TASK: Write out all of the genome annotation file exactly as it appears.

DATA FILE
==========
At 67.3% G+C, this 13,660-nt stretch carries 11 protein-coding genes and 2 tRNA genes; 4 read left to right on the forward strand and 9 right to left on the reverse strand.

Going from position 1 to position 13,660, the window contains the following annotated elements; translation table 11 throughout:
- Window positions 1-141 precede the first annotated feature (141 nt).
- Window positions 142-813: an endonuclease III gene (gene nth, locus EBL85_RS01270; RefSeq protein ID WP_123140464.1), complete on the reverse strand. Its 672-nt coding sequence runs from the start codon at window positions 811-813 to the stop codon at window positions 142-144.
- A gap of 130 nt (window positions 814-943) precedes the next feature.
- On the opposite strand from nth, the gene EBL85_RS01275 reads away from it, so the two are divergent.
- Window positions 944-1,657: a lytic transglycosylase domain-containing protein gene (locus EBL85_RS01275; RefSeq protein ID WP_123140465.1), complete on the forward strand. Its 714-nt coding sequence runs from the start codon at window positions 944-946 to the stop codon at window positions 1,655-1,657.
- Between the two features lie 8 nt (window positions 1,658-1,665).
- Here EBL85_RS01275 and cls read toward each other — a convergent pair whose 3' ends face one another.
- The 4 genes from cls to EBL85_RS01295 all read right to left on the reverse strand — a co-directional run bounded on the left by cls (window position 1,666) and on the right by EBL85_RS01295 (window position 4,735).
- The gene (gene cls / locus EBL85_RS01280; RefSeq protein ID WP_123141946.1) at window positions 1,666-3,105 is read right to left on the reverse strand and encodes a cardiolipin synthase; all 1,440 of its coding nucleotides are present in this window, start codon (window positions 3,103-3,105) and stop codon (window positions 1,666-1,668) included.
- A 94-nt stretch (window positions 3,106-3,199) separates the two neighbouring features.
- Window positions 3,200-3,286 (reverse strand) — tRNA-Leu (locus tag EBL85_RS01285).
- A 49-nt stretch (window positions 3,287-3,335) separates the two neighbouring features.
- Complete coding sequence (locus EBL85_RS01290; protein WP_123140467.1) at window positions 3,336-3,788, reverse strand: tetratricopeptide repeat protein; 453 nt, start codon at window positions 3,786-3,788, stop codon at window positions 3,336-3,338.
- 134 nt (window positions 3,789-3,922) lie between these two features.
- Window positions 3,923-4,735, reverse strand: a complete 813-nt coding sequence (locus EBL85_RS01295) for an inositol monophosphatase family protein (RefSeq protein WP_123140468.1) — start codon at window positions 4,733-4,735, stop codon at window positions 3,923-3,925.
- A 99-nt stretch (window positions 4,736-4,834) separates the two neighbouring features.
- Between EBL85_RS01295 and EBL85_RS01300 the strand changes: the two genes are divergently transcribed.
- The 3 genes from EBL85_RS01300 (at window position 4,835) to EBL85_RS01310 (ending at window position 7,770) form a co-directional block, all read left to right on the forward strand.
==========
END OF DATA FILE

At 67.3% G+C, this 13,660-nt stretch carries 11 protein-coding genes and 2 tRNA genes; 4 read left to right on the forward strand and 9 right to left on the reverse strand.

Going from position 1 to position 13,660, the window contains the following annotated elements; translation table 11 throughout:
- Window positions 1-141 precede the first annotated feature (141 nt).
- Window positions 142-813: an endonuclease III gene (gene nth, locus EBL85_RS01270; RefSeq protein ID WP_123140464.1), complete on the reverse strand. Its 672-nt coding sequence runs from the start codon at window positions 811-813 to the stop codon at window positions 142-144.
- A gap of 130 nt (window positions 814-943) precedes the next feature.
- On the opposite strand from nth, the gene EBL85_RS01275 reads away from it, so the two are divergent.
- Window positions 944-1,657: a lytic transglycosylase domain-containing protein gene (locus EBL85_RS01275; RefSeq protein ID WP_123140465.1), complete on the forward strand. Its 714-nt coding sequence runs from the start codon at window positions 944-946 to the stop codon at window positions 1,655-1,657.
- Between the two features lie 8 nt (window positions 1,658-1,665).
- Here EBL85_RS01275 and cls read toward each other — a convergent pair whose 3' ends face one another.
- The 4 genes from cls to EBL85_RS01295 all read right to left on the reverse strand — a co-directional run bounded on the left by cls (window position 1,666) and on the right by EBL85_RS01295 (window position 4,735).
- The gene (gene cls / locus EBL85_RS01280; RefSeq protein ID WP_123141946.1) at window positions 1,666-3,105 is read right to left on the reverse strand and encodes a cardiolipin synthase; all 1,440 of its coding nucleotides are present in this window, start codon (window positions 3,103-3,105) and stop codon (window positions 1,666-1,668) included.
- A 94-nt stretch (window positions 3,106-3,199) separates the two neighbouring features.
- Window positions 3,200-3,286 (reverse strand) — tRNA-Leu (locus tag EBL85_RS01285).
- A 49-nt stretch (window positions 3,287-3,335) separates the two neighbouring features.
- Complete coding sequence (locus EBL85_RS01290; protein WP_123140467.1) at window positions 3,336-3,788, reverse strand: tetratricopeptide repeat protein; 453 nt, start codon at window positions 3,786-3,788, stop codon at window positions 3,336-3,338.
- 134 nt (window positions 3,789-3,922) lie between these two features.
- Window positions 3,923-4,735, reverse strand: a complete 813-nt coding sequence (locus EBL85_RS01295) for an inositol monophosphatase family protein (RefSeq protein WP_123140468.1) — start codon at window positions 4,733-4,735, stop codon at window positions 3,923-3,925.
- A 99-nt stretch (window positions 4,736-4,834) separates the two neighbouring features.
- Between EBL85_RS01295 and EBL85_RS01300 the strand changes: the two genes are divergently transcribed.
- The 3 genes from EBL85_RS01300 (at window position 4,835) to EBL85_RS01310 (ending at window position 7,770) form a co-directional block, all read left to right on the forward strand.